Medicare Explained

Medicare is a health insurance program run by the federal government. Generally, the program is meant for citizens who are aged 65 or above. Citizens who are under 65 can also enroll in the program if they meet certain requirements. Medicare helps the beneficiaries cover certain medical expenses and services. In exchange for the medical services covered under the program, Medicare enrollees must pay certain premiums, deductibles, copayments, and other costs specific to the plan.

There are some eligibility requirements you must meet to qualify for Medicare. First, you must be 65 years or older, except for in certain circumstances, such as having a disability. If you receive Social Security disability benefits, you can enroll for Medicare after the 24th month of receiving benefits. 

Also, people who have End-Stage Renal Disease and Amyotrophic Lateral Sclerosis automatically qualify for Medicare. Lastly, you must be a citizen of the United States or a permanent resident for at least five years to be qualified for Medicare.

Parts of Medicare

Medicare is divided into different parts. Original Medicare consists of Medicare Part A and Part B, while Part C is also known as Medicare Advantage. There are other parts such as Part D and Medicare Supplement plans (Medigap).

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Part A

Medicare Part A alongside Part B constitutes Original Medicare. Medicare Part A covers the cost of inpatient hospital services, skilled nursing facility care, hospital insurance, hospice care, and certain home health services. Medicare Part A and Part B have the same eligibility requirements. If you enroll for Part A, there are some costs you are to cover in exchange for the services offered by the plan. 

For most Medicare enrollees, Part A is premium-free. However, if you have not paid up to 40 quarters of Medicare taxes, you will pay a monthly premium, depending on the amount of Medicare taxes you paid while employed.

Part B

Part B is also part of Original Medicare. Medicare Part B covers outpatient hospital services, doctor visits, lab tests, mental healthcare services, preventive screenings, durable medical equipment, and ambulance services. While most people qualify for premium-free Part A, Part B typically requires a monthly premium payment. For 2021, the average Part B premium is $148.50. The cost of the premium may be higher for enrollees with a high income.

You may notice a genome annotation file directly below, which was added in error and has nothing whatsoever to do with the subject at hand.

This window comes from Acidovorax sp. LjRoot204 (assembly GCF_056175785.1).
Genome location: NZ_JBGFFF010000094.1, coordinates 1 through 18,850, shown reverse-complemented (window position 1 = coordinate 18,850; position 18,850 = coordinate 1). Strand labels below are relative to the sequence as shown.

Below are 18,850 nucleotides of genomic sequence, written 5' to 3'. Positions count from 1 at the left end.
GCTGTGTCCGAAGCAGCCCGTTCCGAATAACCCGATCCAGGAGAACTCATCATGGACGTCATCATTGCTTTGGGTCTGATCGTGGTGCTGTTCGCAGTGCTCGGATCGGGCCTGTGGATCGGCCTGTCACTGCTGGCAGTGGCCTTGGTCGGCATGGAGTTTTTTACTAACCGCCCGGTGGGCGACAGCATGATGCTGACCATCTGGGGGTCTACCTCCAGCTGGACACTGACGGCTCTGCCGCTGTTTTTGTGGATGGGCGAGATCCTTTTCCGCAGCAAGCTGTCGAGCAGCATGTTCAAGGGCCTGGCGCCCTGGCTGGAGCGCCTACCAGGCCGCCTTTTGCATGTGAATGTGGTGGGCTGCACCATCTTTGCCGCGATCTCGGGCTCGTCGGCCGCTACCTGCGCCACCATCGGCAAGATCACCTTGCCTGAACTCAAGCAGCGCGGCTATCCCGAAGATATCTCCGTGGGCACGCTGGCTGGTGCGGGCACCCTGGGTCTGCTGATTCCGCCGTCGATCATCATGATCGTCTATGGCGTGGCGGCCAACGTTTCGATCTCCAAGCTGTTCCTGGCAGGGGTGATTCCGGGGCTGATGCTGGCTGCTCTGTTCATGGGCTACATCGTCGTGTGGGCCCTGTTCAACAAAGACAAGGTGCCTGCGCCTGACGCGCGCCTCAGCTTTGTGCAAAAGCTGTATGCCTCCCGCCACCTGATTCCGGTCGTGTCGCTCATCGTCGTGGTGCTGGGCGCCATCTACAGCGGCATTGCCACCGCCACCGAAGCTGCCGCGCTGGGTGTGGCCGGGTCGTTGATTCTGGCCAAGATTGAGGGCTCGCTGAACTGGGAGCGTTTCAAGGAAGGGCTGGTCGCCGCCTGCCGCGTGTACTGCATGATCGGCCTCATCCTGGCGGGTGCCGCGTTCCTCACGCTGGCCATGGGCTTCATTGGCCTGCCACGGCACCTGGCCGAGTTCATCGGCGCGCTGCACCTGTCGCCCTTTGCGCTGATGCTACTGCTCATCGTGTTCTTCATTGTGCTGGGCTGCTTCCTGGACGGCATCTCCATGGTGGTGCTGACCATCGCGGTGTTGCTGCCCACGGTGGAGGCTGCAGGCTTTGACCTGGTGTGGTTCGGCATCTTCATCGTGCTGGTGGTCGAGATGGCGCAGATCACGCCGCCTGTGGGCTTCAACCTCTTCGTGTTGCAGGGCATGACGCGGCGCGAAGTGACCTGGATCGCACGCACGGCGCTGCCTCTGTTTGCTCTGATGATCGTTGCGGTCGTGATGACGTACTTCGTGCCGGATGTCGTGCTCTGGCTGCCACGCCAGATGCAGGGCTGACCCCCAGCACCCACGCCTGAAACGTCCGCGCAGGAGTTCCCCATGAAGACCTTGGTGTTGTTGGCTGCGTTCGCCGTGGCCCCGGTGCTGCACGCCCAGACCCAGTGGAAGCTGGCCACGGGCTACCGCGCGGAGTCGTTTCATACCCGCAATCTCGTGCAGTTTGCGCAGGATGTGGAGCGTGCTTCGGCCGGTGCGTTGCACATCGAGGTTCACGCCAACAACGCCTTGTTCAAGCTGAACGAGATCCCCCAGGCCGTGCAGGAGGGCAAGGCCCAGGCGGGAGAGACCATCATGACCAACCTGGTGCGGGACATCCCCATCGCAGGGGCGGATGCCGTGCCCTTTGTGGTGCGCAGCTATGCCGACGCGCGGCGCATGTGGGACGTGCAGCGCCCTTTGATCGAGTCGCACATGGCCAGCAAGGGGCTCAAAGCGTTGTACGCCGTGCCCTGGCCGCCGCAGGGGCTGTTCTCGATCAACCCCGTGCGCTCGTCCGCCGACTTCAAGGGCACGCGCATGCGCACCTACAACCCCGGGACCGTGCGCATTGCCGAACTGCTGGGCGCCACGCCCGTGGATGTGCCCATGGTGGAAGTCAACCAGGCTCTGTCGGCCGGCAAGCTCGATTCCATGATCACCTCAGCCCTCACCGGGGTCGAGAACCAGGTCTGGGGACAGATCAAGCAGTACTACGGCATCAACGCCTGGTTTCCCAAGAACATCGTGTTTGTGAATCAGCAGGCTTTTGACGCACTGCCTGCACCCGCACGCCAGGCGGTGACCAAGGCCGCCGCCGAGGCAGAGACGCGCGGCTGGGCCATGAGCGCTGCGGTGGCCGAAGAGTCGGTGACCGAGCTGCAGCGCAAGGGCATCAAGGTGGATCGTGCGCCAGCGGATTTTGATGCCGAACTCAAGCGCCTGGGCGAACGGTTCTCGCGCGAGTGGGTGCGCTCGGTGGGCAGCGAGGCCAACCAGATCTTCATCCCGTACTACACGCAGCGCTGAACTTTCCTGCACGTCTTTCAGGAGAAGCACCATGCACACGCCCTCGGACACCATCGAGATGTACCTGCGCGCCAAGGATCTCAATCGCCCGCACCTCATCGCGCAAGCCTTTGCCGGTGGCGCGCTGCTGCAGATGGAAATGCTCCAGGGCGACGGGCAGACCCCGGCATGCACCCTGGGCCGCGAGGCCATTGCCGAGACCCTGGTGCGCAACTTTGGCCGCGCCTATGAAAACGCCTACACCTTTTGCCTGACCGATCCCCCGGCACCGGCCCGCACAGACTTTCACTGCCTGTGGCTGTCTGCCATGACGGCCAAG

Once you meet the annual deductible of $203 for Part B, you will only pay for 20% of the approved costs for specified services under Medicare Part B.

Medicare Advantage

Medicare Advantage is alternatively known as Medicare Part C. While Original Medicare is provided by the government, Part C is offered by private insurers contracted with Medicare. Medicare Advantage plans cover the same services as Original Medicare. However, most Medicare Advantage plans include prescription drug coverage, dental and vision, and other services not covered by Original Medicare.

Part D

Medicare Part D covers prescription drug coverage services. Like Medicare Advantage, Part D is also provided by private insurers that are contracted with Medicare. You can either purchase a standalone Part D plan or enroll in a Medicare Advantage plan with prescription drug coverage.


Medicare Supplement plans are also known as Medigap. Medicare Supplement plans do not replace Original Medicare. Instead, they supplement Original Medicare. Medigap plans help to cover the out-of-pocket costs associated with Original Medicare. There are ten standardized Medigap plans lettered from A to N.

Reach out to us today at 800-971-2989 for more information and help with Medicare plans in Nebraska.